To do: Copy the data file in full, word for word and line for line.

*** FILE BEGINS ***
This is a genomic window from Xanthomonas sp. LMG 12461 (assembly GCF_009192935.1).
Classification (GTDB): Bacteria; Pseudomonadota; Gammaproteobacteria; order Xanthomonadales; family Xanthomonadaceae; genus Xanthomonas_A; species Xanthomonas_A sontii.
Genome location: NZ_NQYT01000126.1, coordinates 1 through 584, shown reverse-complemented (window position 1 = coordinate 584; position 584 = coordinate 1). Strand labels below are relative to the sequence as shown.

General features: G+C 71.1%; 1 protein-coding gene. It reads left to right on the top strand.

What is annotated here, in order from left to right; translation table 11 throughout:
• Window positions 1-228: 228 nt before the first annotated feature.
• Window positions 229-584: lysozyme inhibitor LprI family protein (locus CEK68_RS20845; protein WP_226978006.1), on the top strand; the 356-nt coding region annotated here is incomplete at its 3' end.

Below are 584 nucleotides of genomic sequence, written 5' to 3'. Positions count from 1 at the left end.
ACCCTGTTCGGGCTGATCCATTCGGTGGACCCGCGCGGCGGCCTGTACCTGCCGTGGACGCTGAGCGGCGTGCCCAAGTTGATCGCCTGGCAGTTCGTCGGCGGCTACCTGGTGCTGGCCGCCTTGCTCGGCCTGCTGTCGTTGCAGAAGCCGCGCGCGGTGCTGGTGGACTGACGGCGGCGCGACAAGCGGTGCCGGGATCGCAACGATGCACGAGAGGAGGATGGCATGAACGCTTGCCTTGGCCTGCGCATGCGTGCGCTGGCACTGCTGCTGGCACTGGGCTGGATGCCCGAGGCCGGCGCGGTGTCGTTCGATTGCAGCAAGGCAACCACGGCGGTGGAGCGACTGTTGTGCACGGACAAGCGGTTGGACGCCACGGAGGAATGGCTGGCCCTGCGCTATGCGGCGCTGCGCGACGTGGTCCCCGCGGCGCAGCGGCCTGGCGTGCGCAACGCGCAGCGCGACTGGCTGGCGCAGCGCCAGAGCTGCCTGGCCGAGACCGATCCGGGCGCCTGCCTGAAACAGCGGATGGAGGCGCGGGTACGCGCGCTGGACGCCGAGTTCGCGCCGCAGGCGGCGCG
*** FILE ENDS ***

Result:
This is a genomic window from Xanthomonas sp. LMG 12461 (assembly GCF_009192935.1).
Classification (GTDB): Bacteria; Pseudomonadota; Gammaproteobacteria; order Xanthomonadales; family Xanthomonadaceae; genus Xanthomonas_A; species Xanthomonas_A sontii.
Genome location: NZ_NQYT01000126.1, coordinates 1 through 584, shown reverse-complemented (window position 1 = coordinate 584; position 584 = coordinate 1). Strand labels below are relative to the sequence as shown.

General features: G+C 71.1%; 1 protein-coding gene. It reads left to right on the top strand.

What is annotated here, in order from left to right; translation table 11 throughout:
• Window positions 1-228: 228 nt before the first annotated feature.
• Window positions 229-584: lysozyme inhibitor LprI family protein (locus CEK68_RS20845; protein WP_226978006.1), on the top strand; the 356-nt coding region annotated here is incomplete at its 3' end.

Below are 584 nucleotides of genomic sequence, written 5' to 3'. Positions count from 1 at the left end.
ACCCTGTTCGGGCTGATCCATTCGGTGGACCCGCGCGGCGGCCTGTACCTGCCGTGGACGCTGAGCGGCGTGCCCAAGTTGATCGCCTGGCAGTTCGTCGGCGGCTACCTGGTGCTGGCCGCCTTGCTCGGCCTGCTGTCGTTGCAGAAGCCGCGCGCGGTGCTGGTGGACTGACGGCGGCGCGACAAGCGGTGCCGGGATCGCAACGATGCACGAGAGGAGGATGGCATGAACGCTTGCCTTGGCCTGCGCATGCGTGCGCTGGCACTGCTGCTGGCACTGGGCTGGATGCCCGAGGCCGGCGCGGTGTCGTTCGATTGCAGCAAGGCAACCACGGCGGTGGAGCGACTGTTGTGCACGGACAAGCGGTTGGACGCCACGGAGGAATGGCTGGCCCTGCGCTATGCGGCGCTGCGCGACGTGGTCCCCGCGGCGCAGCGGCCTGGCGTGCGCAACGCGCAGCGCGACTGGCTGGCGCAGCGCCAGAGCTGCCTGGCCGAGACCGATCCGGGCGCCTGCCTGAAACAGCGGATGGAGGCGCGGGTACGCGCGCTGGACGCCGAGTTCGCGCCGCAGGCGGCGCG